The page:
"I buy cigarettes for my grandmother. She is old, and can't leave the house. It is her only pleasure, and I sneak them into her so she can smoke behind the nurse's back."
"The computer says you smoke."
"I understand that, but it's not true, you can test me."
"I can't test you, the computer won't allow it."

This is the last thing you hear before you are rolled out to the street.

If you think this sounds implausible, talk to a victim of identity theft, or someone with a mistake on their credit report. How about someone who shares a common name with someone on the do not fly list? The computers don't weigh evidence and don't distinguish between things you did and things someone who said they were you did. It doesn't distinguish between stealing the loaf of bread to feed your children, and stealing the loaf of bread for the thrill of it.

The singularity is getting closer, but it is not because computers are getting smarter, it is because we are getting dumber.

Remember . . Klaatu Barada Nikto




Don't Take My Word for It: Legendary on Kotaku Edition

Here are some behind the scenes commentaries about Legendary. The game looks great, but don't take my word for it, the Kotaku hands on from GC in Leipzig is at the end of this post.






Here is the Kotaku first "hands-on"
My first real “wow” moment at the Games Convention in Leipzig came when a griffin threw a taxi at me. Mind you it could have been a roc – I'm not exactly up to date on my mythical birds, but whatever it was it was impressive. It was exactly the sort of epic moment you'd expect from a game called Legendary, and after playing through a good 15 minutes of the beginning of the PC version I can see why they decided to remove “The Box” from the title. The box is nice and all, but what comes out of it is much more impressive.

The game starts out with the protagonist Charles Deckard at a museum, about to insert a mystical key into a mystical box...well, the magical box. The one you don't want to open? Yeah, he opens it, and in return it brands his hand with a mystic rune and unleashes doom upon the human race as we know it. It's a damn good thing that box came with that branding featuring, allowing the bearer to absorb mystical energy in order to heal himself, hurt mythical beasts, and solve puzzles, because otherwise we'd be completely screwed. Let's hear it for escape clauses!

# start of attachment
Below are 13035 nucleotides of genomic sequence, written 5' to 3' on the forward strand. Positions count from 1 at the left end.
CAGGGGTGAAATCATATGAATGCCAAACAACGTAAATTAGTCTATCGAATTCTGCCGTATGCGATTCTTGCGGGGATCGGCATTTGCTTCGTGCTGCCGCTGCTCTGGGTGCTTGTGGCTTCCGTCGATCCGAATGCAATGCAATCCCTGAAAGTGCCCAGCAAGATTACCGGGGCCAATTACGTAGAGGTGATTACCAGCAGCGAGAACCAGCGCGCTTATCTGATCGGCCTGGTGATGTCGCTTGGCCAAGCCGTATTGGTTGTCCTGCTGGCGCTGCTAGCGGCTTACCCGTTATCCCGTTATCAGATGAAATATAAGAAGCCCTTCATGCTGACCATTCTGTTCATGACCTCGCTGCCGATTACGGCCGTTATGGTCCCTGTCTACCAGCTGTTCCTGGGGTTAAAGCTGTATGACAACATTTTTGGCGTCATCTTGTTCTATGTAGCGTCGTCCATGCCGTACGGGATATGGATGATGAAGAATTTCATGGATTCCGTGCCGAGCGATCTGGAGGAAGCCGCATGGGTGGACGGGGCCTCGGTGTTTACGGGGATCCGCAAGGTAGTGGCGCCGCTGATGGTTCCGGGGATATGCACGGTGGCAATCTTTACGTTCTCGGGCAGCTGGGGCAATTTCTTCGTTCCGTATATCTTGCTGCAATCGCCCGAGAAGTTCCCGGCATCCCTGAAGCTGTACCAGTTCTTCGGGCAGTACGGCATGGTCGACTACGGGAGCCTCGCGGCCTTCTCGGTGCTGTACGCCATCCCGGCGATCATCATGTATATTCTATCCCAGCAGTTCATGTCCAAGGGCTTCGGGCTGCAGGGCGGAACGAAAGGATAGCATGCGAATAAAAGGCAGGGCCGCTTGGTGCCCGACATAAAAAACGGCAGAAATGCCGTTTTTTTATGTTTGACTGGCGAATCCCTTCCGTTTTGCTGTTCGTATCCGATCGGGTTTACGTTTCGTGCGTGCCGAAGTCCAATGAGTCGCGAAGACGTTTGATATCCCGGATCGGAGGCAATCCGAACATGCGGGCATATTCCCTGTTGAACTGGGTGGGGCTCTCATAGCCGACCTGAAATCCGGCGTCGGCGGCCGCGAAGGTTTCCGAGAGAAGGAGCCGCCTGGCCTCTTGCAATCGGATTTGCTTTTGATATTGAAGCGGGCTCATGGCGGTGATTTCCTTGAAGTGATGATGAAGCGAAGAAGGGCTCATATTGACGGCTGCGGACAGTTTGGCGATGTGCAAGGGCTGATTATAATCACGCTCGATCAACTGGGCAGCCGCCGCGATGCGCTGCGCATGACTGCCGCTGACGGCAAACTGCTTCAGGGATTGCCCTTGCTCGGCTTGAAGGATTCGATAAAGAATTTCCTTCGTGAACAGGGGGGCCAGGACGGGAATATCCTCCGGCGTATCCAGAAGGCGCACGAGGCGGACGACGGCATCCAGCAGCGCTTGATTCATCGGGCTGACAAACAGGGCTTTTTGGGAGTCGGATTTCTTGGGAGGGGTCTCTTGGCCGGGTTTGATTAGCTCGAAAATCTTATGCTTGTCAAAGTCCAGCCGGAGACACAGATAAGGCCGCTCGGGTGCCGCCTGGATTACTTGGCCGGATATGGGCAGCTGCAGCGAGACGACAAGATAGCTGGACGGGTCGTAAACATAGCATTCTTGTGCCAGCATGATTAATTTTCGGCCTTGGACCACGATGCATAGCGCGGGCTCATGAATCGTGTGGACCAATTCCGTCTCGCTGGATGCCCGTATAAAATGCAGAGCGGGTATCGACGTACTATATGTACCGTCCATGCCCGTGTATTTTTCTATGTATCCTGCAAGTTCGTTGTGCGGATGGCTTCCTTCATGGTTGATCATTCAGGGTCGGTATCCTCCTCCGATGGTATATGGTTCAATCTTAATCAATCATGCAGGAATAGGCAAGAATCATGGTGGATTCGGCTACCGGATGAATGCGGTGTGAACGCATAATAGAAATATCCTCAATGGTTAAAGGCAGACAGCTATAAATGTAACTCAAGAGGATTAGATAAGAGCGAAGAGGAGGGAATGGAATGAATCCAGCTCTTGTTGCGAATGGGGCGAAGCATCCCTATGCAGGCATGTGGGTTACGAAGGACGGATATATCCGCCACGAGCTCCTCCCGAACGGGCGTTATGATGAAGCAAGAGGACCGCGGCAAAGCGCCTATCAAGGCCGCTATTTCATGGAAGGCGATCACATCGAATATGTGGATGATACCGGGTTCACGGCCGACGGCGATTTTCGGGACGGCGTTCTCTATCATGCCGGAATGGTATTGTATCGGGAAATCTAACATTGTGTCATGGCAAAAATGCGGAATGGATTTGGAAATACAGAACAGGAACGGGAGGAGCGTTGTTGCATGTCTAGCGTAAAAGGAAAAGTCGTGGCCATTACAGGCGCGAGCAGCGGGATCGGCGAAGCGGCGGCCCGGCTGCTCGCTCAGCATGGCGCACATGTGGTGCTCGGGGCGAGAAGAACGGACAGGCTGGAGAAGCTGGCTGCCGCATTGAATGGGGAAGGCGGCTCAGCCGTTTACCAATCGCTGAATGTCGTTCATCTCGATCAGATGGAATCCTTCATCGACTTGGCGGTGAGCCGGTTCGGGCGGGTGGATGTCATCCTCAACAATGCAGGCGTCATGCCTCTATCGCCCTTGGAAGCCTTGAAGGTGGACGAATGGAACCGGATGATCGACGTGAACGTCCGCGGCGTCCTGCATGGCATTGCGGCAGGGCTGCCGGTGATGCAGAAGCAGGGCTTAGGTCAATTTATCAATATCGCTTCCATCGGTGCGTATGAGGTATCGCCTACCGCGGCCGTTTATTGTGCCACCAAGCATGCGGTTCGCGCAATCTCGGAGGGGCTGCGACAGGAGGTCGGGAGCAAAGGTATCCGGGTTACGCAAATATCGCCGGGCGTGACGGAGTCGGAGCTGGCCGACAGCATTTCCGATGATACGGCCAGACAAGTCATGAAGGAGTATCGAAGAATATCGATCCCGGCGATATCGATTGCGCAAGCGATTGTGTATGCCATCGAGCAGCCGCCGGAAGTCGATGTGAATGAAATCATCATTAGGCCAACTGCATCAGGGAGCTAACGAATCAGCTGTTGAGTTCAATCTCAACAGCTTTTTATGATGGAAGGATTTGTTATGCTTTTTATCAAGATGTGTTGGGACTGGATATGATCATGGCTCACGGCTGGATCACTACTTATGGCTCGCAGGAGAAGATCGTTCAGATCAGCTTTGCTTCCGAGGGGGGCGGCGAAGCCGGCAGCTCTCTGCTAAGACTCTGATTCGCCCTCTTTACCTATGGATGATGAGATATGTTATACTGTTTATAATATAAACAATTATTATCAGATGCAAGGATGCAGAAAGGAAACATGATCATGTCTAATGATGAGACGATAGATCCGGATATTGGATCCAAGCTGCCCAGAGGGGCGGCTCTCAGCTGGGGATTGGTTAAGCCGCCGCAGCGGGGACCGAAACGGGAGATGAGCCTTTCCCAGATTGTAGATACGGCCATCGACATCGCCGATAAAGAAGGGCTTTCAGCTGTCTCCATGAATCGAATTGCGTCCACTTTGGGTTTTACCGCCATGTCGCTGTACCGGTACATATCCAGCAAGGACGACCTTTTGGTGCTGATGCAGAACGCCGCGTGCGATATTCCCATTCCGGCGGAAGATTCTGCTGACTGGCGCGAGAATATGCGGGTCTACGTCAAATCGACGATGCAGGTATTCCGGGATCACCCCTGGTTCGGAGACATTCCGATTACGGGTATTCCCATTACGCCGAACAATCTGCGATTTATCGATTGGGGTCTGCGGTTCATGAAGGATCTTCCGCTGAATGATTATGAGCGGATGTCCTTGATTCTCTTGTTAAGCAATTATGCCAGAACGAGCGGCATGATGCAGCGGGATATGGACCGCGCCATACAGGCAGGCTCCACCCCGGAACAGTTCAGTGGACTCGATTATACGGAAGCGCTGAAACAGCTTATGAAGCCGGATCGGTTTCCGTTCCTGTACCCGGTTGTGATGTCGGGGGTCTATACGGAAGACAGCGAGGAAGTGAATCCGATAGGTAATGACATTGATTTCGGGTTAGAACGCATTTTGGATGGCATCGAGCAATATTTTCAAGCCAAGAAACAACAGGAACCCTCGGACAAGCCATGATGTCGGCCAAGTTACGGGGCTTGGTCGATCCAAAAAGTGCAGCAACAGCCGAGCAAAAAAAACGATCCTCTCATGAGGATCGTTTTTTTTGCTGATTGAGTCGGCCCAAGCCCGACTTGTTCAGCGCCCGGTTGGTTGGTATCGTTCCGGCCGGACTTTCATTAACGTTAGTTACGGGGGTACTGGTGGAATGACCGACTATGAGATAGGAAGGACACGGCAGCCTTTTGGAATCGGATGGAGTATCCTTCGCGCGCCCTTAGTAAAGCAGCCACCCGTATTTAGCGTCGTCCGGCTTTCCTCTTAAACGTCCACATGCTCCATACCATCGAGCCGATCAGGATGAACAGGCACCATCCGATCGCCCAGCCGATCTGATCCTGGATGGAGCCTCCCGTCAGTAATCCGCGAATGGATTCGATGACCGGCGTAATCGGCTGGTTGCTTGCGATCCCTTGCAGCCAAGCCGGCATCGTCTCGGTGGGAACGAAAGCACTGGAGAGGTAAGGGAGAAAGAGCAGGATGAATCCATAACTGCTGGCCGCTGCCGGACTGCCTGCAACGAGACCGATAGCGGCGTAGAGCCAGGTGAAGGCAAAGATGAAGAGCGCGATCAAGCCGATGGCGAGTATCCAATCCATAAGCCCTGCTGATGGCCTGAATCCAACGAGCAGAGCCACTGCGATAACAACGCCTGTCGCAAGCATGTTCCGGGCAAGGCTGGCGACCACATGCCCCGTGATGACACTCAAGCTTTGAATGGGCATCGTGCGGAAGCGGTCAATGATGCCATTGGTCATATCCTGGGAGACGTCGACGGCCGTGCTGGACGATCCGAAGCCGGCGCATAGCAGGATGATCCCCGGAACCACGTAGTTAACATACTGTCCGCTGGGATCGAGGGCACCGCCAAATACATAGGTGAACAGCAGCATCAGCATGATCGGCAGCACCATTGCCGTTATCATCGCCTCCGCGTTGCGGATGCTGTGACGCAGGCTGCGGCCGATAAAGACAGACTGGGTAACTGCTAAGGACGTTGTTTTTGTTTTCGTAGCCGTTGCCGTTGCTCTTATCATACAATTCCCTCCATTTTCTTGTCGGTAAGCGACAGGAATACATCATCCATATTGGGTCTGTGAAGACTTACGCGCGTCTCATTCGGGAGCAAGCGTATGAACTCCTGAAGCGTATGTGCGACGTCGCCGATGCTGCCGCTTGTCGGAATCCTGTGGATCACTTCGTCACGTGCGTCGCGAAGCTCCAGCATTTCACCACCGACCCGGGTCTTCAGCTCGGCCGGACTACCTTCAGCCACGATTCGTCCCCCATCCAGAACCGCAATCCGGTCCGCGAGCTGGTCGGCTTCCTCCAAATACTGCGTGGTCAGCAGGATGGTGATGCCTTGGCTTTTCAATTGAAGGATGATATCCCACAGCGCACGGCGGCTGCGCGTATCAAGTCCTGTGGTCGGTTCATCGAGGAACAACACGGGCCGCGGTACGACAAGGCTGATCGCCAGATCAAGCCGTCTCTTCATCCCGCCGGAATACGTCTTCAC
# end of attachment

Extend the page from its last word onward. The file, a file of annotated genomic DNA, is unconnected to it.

Anyway, as soon as you are branded the museum begins to shake and break, fires breaking out, the earth heaving, tossing passersby to their deaths, fire and brimstone, dogs and cats, living together, etc. Your character gains some basic knowledge about his powers as he escapes while everything goes to hell around him. It's a common FPS mechanic...essentially placing you in the middle of a disaster movie where you can't get hurt, but it's done really well.

Things get even more exciting when you exit the museum, as we see some magnificent cinematics that effectively amount to the entirety of New York City doing the wave, streets, cars, people, and all as a wave of otherworldly energy floods the surroundings. Streets crack, people run screaming, and then the griffons show up and start tossing cars about.